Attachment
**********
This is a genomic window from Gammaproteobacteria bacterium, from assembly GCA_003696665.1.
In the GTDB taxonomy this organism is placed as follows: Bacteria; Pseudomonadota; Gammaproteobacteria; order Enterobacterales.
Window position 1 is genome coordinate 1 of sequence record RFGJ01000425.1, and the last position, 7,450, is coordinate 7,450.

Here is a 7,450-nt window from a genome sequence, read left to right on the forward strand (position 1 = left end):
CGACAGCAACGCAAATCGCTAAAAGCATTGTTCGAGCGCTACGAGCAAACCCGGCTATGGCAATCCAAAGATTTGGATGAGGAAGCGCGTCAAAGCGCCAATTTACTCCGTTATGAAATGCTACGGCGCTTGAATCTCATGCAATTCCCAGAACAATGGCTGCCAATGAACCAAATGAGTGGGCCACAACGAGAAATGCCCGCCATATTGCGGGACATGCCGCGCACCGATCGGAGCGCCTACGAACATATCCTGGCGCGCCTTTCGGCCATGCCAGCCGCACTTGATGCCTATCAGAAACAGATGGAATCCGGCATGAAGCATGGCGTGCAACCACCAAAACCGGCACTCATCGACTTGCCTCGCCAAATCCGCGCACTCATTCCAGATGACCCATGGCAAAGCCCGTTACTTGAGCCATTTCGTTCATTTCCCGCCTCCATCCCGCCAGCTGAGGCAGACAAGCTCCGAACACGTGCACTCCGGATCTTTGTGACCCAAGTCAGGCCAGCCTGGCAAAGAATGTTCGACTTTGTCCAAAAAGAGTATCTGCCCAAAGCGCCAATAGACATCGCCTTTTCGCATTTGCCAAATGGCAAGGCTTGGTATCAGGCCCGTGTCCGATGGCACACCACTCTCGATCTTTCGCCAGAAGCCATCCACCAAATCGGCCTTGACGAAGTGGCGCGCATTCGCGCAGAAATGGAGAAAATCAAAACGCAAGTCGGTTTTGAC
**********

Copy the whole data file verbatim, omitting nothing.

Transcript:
This is a genomic window from Gammaproteobacteria bacterium, from assembly GCA_003696665.1.
In the GTDB taxonomy this organism is placed as follows: Bacteria; Pseudomonadota; Gammaproteobacteria; order Enterobacterales.
Window position 1 is genome coordinate 1 of sequence record RFGJ01000425.1, and the last position, 7,450, is coordinate 7,450.

Here is a 7,450-nt window from a genome sequence, read left to right on the forward strand (position 1 = left end):
CGACAGCAACGCAAATCGCTAAAAGCATTGTTCGAGCGCTACGAGCAAACCCGGCTATGGCAATCCAAAGATTTGGATGAGGAAGCGCGTCAAAGCGCCAATTTACTCCGTTATGAAATGCTACGGCGCTTGAATCTCATGCAATTCCCAGAACAATGGCTGCCAATGAACCAAATGAGTGGGCCACAACGAGAAATGCCCGCCATATTGCGGGACATGCCGCGCACCGATCGGAGCGCCTACGAACATATCCTGGCGCGCCTTTCGGCCATGCCAGCCGCACTTGATGCCTATCAGAAACAGATGGAATCCGGCATGAAGCATGGCGTGCAACCACCAAAACCGGCACTCATCGACTTGCCTCGCCAAATCCGCGCACTCATTCCAGATGACCCATGGCAAAGCCCGTTACTTGAGCCATTTCGTTCATTTCCCGCCTCCATCCCGCCAGCTGAGGCAGACAAGCTCCGAACACGTGCACTCCGGATCTTTGTGACCCAAGTCAGGCCAGCCTGGCAAAGAATGTTCGACTTTGTCCAAAAAGAGTATCTGCCCAAAGCGCCAATAGACATCGCCTTTTCGCATTTGCCAAATGGCAAGGCTTGGTATCAGGCCCGTGTCCGATGGCACACCACTCTCGATCTTTCGCCAGAAGCCATCCACCAAATCGGCCTTGACGAAGTGGCGCGCATTCGCGCAGAAATGGAGAAAATCAAAACGCAAGTCGGTTTTGAC